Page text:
Time for your cheat sheet on this week’s most important stories.
Canadian Real Estate
Ontario And British Columbia Lose Over 13,000 Real Estate Industry Jobs In December
Canadian real estate and related industries squeezed out a small gain for jobs last month. Across Canada, finance, insurance, real estate, rental and leasing (FIRE) industries employed 1,240,900 people in December, up 1,400 jobs from a month before.
Great, right? Not exactly. Two of the most important markets for the industry, Ontario and BC, saw big declines. Ontario’s FIRE industry employed 599,900 people in December, down 6,400 jobs from the month before. BC employed 163,000 in the month, dropping 6,800 jobs from a month before. Overall, the provinces have net gains over the past year, for the industry. However, the size and speed of job losses are noteworthy.
Toronto And Vancouver Residential Real Estate Permits Make Large Declines
The value of residential real estate building permits dropped across Canada. The total value of permits reached $4.734 billion in November, down 6.86% from last year. Toronto and Vancouver were particularly hard hit. Toronto saw $854 million that month, down 9.3% from last year. Vancouver’s value dropped to $398 million, down 36.27% from last year.
Canadian Banks Put Aside Over $2.5 Billion For Mortgage Losses Last Quarter
Canada’s chartered banks put away a lot more cash towards the allowance of credit losses. The total set aside reached $2.53 billion in Q3 2019 for mortgages, 6.97% higher than the same quarter last year. To contrast, mortgage debt across all institutional lenders increased 5.4% from the previous quarter. That is, the amount they’re setting aside is growing a lot faster than the general growth of the market.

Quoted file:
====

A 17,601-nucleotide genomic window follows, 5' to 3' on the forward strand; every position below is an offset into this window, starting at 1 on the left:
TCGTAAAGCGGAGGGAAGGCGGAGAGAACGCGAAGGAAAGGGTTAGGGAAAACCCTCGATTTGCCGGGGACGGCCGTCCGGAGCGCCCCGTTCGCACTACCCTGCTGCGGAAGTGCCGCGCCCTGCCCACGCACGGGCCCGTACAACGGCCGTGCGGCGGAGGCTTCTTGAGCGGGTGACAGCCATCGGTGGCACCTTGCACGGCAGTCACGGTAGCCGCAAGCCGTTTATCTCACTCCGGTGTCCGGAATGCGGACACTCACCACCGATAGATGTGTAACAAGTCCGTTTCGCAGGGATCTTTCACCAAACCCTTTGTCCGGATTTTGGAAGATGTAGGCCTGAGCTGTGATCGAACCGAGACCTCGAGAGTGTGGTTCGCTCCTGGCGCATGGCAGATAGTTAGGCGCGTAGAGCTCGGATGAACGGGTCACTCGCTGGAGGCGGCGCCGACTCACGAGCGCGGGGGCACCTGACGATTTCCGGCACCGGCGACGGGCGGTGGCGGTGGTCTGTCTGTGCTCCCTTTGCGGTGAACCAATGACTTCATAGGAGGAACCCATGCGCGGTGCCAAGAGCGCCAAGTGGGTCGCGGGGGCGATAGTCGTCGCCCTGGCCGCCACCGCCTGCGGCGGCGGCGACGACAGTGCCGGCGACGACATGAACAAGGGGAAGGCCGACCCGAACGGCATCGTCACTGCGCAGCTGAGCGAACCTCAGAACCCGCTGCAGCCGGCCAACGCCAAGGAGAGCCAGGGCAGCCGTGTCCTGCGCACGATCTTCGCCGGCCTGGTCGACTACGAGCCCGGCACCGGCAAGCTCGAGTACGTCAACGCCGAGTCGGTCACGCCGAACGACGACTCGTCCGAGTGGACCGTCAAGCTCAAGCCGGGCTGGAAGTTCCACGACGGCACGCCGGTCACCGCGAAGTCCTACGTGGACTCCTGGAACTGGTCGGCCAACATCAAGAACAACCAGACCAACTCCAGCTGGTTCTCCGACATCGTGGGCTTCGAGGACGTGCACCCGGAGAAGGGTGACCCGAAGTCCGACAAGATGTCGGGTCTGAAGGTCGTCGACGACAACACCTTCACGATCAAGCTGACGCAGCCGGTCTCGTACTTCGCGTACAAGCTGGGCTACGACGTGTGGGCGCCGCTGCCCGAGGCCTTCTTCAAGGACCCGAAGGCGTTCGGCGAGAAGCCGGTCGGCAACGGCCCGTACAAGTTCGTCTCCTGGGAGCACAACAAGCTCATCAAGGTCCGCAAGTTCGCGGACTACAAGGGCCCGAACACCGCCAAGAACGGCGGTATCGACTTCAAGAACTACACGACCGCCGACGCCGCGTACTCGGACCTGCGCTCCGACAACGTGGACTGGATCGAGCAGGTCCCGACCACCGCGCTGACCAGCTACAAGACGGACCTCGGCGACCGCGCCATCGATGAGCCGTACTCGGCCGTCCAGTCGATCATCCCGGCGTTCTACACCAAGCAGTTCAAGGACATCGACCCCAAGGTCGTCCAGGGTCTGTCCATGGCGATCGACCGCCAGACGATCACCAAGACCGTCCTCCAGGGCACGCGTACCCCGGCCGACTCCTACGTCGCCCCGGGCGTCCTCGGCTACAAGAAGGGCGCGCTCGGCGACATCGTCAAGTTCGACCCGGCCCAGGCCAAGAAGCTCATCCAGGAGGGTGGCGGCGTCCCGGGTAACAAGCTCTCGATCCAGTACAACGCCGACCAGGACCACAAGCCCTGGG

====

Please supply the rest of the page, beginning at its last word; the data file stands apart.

Canada’s GDP Growth Is Slowing Down, Dragged Lower By Retail
Canadian households showed another sign of weakness in the latest GDP data. GDP fell 0.1% in October, the first decline in 8 months for the country. The 3-month rolling average was up 0.2%, cutting the 0.4% number from the month before in half. There was a substantial decline in retail trade that dropped 1.1% in October, the largest decline since March 2016. A slowdown in retail tends to have a ripple effect into other industries.
Toronto Real Estate
Toronto Real Estate Prices Soar As Sales Come In Higher Than New Inventory
Toronto real estate prices are ripping higher, as sales squeeze tight inventory. TREB reported the price of a typical home reached $819,700 in December, up 7.26% from last year. The sales to new listings ratio jumped to 125% for the month. When it rises above 60%, prices are expected to rise. The temporary inventory squeeze for the month largely explains the increase.
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